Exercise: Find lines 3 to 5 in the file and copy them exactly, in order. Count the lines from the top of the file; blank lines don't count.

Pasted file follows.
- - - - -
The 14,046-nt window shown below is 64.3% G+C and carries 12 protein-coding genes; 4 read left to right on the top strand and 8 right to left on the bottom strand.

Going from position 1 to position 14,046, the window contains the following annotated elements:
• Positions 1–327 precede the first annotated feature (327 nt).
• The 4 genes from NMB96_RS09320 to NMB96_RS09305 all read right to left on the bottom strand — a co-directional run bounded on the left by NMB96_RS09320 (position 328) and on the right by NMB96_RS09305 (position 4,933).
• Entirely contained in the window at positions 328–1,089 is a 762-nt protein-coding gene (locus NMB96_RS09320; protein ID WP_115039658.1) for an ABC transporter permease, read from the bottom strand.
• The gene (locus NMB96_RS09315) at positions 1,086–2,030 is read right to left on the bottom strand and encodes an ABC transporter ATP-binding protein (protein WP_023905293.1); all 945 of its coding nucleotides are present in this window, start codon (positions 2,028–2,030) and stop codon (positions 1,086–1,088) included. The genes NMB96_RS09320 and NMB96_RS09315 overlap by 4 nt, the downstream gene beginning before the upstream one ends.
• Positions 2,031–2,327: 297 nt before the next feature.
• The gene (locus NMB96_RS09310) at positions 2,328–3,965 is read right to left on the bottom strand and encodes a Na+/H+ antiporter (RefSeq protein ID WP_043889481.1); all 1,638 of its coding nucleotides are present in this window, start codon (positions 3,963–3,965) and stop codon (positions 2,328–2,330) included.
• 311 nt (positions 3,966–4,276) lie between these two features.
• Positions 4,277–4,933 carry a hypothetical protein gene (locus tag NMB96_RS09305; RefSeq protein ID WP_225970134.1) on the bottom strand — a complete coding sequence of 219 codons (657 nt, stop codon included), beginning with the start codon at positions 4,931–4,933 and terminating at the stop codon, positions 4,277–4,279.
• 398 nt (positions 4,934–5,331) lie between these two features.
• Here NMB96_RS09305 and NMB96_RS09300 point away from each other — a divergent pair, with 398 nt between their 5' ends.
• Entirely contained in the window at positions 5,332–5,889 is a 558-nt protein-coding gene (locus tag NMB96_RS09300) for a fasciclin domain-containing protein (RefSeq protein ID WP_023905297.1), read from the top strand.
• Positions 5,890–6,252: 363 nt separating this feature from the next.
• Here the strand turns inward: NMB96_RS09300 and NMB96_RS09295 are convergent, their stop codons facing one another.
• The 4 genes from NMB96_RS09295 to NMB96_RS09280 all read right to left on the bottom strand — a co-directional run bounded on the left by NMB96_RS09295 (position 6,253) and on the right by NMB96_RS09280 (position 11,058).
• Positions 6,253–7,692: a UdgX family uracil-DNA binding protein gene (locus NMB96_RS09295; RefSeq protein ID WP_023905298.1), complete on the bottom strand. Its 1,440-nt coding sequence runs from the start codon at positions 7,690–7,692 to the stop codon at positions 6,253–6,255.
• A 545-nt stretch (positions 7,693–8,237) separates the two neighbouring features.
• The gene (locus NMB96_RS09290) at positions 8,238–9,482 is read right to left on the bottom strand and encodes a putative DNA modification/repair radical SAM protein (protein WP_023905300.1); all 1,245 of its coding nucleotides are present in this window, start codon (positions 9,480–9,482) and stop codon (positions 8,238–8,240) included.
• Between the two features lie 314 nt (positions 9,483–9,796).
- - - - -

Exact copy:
• Positions 1–327 precede the first annotated feature (327 nt).
• The 4 genes from NMB96_RS09320 to NMB96_RS09305 all read right to left on the bottom strand — a co-directional run bounded on the left by NMB96_RS09320 (position 328) and on the right by NMB96_RS09305 (position 4,933).
• Entirely contained in the window at positions 328–1,089 is a 762-nt protein-coding gene (locus NMB96_RS09320; protein ID WP_115039658.1) for an ABC transporter permease, read from the bottom strand.